The 10th annual Operation Fit, a series of one-week camps for kids, empowered children and families with new tools that will help them live more healthy lives. This summer, 30 kids participated in each of the five Operation Fit camps at Loma Linda University Health, which took place June 26 through the last week of July.
Nearly 1,000 children have attended the student-led camp since it was first held 10 years ago, said Marti Baum, MD, assistant professor of pediatrics at Loma Linda University’s School of Medicine.
Operation Fit participants learn to make healthy choices in areas including portion control, reading food labels, choosing food that is colorful on the plate and the importance of physical activity, Baum said.
“In healthcare, physicians often have 15 minutes with a patient,” she said. “I look forward to Operation Fit each year because it is possible to make a bigger impact that can lead to healthy lifestyle changes in children and families.”
Camp alumni, ages 9 to 15, and their parents will now reinforce and build on the new healthy habits learned at Operation Fit during a five-session nutrition series that will be held weekly at SAC Health System, Baum said.
Fun at Operation Fit
Operation Fit camps are led and staffed by medical students, pediatric residents, and nutrition students from the School of Public Health, Baum said. Faculty and administrative leaders include Ernest Medina, DrPH, an assistant professor at the School of Public Health, and Camille Clarke, MD, assistant professor of preventive medicine at Loma Linda University’s School of Medicine.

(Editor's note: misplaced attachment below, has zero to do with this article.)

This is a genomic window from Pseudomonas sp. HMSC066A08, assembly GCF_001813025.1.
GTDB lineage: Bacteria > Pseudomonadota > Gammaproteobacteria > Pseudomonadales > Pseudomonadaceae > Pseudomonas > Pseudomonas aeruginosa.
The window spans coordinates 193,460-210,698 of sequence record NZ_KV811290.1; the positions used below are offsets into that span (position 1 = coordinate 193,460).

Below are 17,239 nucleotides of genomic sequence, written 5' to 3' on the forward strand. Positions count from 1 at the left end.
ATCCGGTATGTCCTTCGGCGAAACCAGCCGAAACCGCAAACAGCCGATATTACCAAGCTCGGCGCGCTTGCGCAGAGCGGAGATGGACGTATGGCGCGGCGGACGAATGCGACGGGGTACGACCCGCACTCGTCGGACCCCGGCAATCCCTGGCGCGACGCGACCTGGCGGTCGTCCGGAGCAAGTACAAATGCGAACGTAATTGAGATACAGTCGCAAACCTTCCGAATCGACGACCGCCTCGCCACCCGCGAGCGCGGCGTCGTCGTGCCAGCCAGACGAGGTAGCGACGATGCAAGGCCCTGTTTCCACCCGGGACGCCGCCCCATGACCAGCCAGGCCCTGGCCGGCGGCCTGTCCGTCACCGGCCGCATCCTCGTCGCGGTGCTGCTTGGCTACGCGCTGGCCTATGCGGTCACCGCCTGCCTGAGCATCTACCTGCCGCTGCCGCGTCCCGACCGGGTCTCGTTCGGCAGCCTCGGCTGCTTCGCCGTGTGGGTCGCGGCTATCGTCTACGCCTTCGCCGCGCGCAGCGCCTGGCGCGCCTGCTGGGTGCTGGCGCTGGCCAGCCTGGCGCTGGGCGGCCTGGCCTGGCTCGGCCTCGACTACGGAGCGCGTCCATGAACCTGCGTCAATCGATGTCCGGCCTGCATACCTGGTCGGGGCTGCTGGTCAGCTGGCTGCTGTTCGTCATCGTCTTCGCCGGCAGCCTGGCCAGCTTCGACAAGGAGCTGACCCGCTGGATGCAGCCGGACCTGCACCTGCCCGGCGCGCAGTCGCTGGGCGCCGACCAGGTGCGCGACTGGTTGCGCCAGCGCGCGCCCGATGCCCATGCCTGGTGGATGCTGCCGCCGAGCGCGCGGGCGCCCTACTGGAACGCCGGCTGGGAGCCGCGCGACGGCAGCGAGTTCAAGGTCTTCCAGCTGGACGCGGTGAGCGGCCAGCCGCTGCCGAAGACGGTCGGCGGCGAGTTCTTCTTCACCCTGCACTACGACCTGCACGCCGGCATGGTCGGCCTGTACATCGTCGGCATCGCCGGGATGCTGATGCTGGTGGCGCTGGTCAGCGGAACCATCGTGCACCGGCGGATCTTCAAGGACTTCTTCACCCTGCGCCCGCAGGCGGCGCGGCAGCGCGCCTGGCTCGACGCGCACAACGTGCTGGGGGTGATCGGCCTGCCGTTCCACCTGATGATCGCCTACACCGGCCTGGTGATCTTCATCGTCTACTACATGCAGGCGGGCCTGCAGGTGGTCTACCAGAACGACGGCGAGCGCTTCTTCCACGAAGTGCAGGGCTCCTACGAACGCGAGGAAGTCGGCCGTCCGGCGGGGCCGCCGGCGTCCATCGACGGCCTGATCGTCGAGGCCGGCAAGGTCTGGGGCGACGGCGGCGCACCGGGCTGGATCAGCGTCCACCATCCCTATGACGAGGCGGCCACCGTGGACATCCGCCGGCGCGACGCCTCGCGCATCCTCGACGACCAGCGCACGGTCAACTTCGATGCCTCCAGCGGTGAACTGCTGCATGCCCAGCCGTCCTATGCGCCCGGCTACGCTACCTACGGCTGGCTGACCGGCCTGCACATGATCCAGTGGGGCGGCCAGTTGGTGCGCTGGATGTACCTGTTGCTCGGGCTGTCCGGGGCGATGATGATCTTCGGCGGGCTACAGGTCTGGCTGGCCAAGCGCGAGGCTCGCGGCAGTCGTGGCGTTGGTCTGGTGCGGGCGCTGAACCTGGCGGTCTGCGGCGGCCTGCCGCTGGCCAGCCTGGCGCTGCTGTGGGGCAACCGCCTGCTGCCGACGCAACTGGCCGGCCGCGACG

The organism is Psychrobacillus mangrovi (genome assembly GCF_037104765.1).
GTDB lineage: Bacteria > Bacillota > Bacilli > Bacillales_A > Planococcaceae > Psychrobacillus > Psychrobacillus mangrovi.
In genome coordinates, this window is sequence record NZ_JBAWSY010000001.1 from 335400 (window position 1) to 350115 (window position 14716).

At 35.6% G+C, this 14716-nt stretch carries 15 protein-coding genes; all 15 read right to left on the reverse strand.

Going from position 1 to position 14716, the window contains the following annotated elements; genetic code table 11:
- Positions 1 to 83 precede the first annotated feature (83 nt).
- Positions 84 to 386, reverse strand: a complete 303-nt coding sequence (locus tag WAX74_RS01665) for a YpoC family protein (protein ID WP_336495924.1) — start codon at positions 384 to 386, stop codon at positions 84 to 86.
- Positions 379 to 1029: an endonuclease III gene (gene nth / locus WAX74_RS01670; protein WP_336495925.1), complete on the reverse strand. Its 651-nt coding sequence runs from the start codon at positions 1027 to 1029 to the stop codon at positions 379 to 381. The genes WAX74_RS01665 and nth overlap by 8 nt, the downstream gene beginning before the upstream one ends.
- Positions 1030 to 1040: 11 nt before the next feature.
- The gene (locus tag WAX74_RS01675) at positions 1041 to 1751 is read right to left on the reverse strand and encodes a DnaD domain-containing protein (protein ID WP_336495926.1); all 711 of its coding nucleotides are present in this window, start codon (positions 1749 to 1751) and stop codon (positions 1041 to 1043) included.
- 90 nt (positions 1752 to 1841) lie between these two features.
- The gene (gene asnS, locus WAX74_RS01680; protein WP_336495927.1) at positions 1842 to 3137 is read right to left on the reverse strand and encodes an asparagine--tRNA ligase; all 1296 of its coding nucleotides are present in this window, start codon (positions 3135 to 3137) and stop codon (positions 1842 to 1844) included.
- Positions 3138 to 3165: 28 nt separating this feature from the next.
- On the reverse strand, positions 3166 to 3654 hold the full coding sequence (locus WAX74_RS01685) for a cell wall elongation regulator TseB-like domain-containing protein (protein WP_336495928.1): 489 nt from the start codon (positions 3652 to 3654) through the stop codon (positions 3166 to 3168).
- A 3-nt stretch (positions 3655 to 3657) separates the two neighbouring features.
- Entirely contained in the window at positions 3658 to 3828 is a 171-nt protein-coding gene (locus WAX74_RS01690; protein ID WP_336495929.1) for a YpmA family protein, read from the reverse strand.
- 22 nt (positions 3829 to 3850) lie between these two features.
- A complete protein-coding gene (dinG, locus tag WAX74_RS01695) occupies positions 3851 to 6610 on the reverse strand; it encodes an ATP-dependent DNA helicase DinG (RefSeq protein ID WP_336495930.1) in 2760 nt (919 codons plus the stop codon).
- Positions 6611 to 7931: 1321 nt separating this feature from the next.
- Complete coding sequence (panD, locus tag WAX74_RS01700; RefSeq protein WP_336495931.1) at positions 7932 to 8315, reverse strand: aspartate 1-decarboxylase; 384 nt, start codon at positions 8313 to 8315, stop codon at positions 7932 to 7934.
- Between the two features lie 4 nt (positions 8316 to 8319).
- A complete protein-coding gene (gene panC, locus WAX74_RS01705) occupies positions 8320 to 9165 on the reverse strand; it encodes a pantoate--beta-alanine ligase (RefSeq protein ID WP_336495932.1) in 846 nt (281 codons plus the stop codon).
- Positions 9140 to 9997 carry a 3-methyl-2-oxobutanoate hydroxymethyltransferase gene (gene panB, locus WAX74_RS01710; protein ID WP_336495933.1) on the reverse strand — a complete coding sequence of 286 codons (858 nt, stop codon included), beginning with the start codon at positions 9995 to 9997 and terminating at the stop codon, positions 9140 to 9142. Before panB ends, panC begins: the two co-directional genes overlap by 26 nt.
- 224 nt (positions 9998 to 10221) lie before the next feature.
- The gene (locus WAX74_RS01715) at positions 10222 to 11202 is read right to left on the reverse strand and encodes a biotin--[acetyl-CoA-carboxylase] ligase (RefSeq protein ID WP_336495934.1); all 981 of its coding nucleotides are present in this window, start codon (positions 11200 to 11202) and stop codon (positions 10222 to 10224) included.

Each summer, participants with intellectual and developmental disabilities (IDD) attend the second week of camp, led by Cameron Neece, PhD, associate professor in the department of psychology at Loma Linda University’s School of Behavioral Health, with Catherine Sanner, a student in the clinical psychology PhD program in the School of Behavioral Health. Psychology students are also involved in week of Operation Fit for youth with IDD in order to provide behavior management for the children. Obesity is a growing and concerning problem among youth with IDD and this intervention is one of the first projects to address this public health issue. Neece and her team have collected data on the outcomes of this camp for youth with IDD, which has been presented at several national meetings.
Nutrition students prepare healthy snacks and lunches to fuel Operation Fit campers, while medical students lead them on scavenger hunts and in activities that teach healthy habits and active living, Baum said.
Parents learn about their own health Thursday evenings during parent education night as they participate in health screenings conducted by Loma Linda University students and community health workers, Baum said.
This year many of the participants were referred to Operation Fit by SAC Health System, while in the past referrals have been made by the San Bernardino School District, Baum said.
The Walter E. Macpherson Society provides funding for School of Medicine student participation, while supporters of Operation Fit include the Community Health Development Department, which is under the umbrella of the Loma Linda University Institute for Community Partnerships (ICP); Inland Empire Health Plan (IEHP); SAC Health System; Loma Linda University pediatric residency program and San Bernardino County Medical Society. Loma Linda University School of Behavioral Health has provided funding for the week of Operation Fit focused on children with IDD.